Oscar Wilde challenged the moralism of Victorian England and is frequently cited as the leading victim of Victorian puritanism (Adut 2005).
His evident and much publicized transgression of dominant views on gender and sexuality culminated in his stigmatization and imprisonment. However, it could be argued that while Wilde’s case exposed processes that controlled bodies and morality at home, it also laid bare the mechanisms that were central to sustaining empire beyond the Atlantic.
Indeed, empire involved the spread of the same legal and criminal technologies of surveillance and punishment that Wilde fell victim to – structures that are still very much in place in much of Britain’s (African) former colonies.
In 1895, Wilde was under trial for his relationship with Lord Alfred Douglas. A dashing, younger, Lord Douglas became the object of Wilde’s affections and was showered with letters and telegrams – among them a sonnet. Subsequently, Wilde’s romantic communications were discovered by Douglas’s fellow student at Oxford who leverages his knowledge by extracting a bribe from Wilde. Other blackmailers emerged to siphon off even more from Wilde. Yet, the downfall of Wilde was catalyzed not so much by blackmail but by Douglas’s father, the Marquess of Queensberry, John Sholto Douglas. Wilde then felt compelled to respond with libel charges against the Marquess who continuously insinuated (and placed his insinuation into writing) that Wilde was a “sodomite”. Wilde was placed under trial to determine whether there was substance to Douglas’s claims. During the trial, Wilde’s literary work was deployed against him, with Pictures of Dorian Gray’s homosexual subtext cited as evidence of his immorality – to which he famously responded that literary work cannot be immoral but rather either good or bad. More crucially, Wilde was confronted with ‘evidence’, in the form of gifts to young men from lower social classes, of his sexual liaisons with other men. Such liaisons contravened the Criminal Law Amendment Act (1895), the piece of legislation that would be the basis of his two year prison sentence. The same legal-moral framework would undergird empire and form a key means of justifying and governing the colonies.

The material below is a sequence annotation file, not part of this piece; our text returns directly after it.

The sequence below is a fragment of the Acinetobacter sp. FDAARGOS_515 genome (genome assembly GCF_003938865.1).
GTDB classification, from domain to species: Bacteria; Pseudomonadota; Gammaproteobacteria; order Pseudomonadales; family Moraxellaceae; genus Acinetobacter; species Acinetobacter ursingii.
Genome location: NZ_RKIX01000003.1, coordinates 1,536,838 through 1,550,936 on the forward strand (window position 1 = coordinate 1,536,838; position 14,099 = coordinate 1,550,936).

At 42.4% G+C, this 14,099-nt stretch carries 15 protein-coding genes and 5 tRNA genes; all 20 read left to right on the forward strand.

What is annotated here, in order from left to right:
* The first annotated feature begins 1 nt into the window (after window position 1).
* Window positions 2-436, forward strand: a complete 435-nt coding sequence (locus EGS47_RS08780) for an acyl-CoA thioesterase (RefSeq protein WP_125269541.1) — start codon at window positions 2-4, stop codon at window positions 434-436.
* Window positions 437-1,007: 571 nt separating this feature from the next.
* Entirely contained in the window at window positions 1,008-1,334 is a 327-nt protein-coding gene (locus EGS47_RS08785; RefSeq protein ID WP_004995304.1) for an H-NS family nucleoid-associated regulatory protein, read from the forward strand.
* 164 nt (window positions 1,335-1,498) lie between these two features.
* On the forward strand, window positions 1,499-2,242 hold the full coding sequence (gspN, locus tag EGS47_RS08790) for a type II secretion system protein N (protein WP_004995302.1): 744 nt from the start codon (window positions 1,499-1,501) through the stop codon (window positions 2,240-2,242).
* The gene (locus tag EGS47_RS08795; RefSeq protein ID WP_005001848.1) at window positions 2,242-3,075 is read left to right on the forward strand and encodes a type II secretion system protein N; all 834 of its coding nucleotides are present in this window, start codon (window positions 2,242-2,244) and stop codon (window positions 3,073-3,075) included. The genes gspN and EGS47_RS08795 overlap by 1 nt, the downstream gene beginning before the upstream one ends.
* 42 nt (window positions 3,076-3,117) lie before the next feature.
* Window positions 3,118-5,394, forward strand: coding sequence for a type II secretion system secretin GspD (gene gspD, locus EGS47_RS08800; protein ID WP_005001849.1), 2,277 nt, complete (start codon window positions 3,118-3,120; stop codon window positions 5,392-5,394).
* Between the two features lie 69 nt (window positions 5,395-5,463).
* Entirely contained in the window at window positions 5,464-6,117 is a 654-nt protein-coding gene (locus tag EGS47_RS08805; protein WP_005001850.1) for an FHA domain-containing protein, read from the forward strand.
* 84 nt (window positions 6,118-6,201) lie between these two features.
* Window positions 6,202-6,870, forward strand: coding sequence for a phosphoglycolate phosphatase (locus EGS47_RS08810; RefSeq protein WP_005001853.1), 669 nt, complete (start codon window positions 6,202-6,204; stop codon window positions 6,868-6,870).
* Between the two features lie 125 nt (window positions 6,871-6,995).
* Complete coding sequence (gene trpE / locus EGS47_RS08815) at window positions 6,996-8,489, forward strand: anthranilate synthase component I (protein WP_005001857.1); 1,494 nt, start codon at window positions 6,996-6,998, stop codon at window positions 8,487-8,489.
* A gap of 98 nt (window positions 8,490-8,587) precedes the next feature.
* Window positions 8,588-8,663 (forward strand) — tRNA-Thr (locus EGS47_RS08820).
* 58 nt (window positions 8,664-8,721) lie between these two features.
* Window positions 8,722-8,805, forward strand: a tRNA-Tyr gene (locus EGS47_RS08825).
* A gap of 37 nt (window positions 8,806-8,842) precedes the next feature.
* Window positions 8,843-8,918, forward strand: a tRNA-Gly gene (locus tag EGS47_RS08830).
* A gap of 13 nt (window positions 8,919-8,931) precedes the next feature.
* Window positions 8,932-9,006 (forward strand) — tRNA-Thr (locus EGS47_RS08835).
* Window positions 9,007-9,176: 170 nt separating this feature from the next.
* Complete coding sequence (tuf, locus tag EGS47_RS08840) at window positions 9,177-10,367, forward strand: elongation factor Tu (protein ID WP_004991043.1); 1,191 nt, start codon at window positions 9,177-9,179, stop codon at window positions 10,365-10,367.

Similarly strict regulation and criminalisation of non-heteronormative desire would ennoble colonial structures and civilizing missions. Just as the chastisement and imprisonment of Wilde provided a morally satisfactory State response to a body that transgressed Victorian England’s moral imagination, similar discipline and surveillance of bodies would be central to the colonial project.
Wilde’s fate, viewed in retrospect, offers a potentially fruitful ‘site’ upon which to reflect upon Victorian England’s ‘moral geographies’ even as the most extensive colonial empire expanded and established itself.
Author: George Katito
Adut, Ari. “A Theory of Scandal: Victorians, Homosexuality, and the Fall of Oscar Wilde1.” American Journal of Sociology 111, no. 1 (2005): 213-248.
Matless, David. “Moral geographies of English landscape.” Landscape research 22, no. 2 (1997): 141-155.
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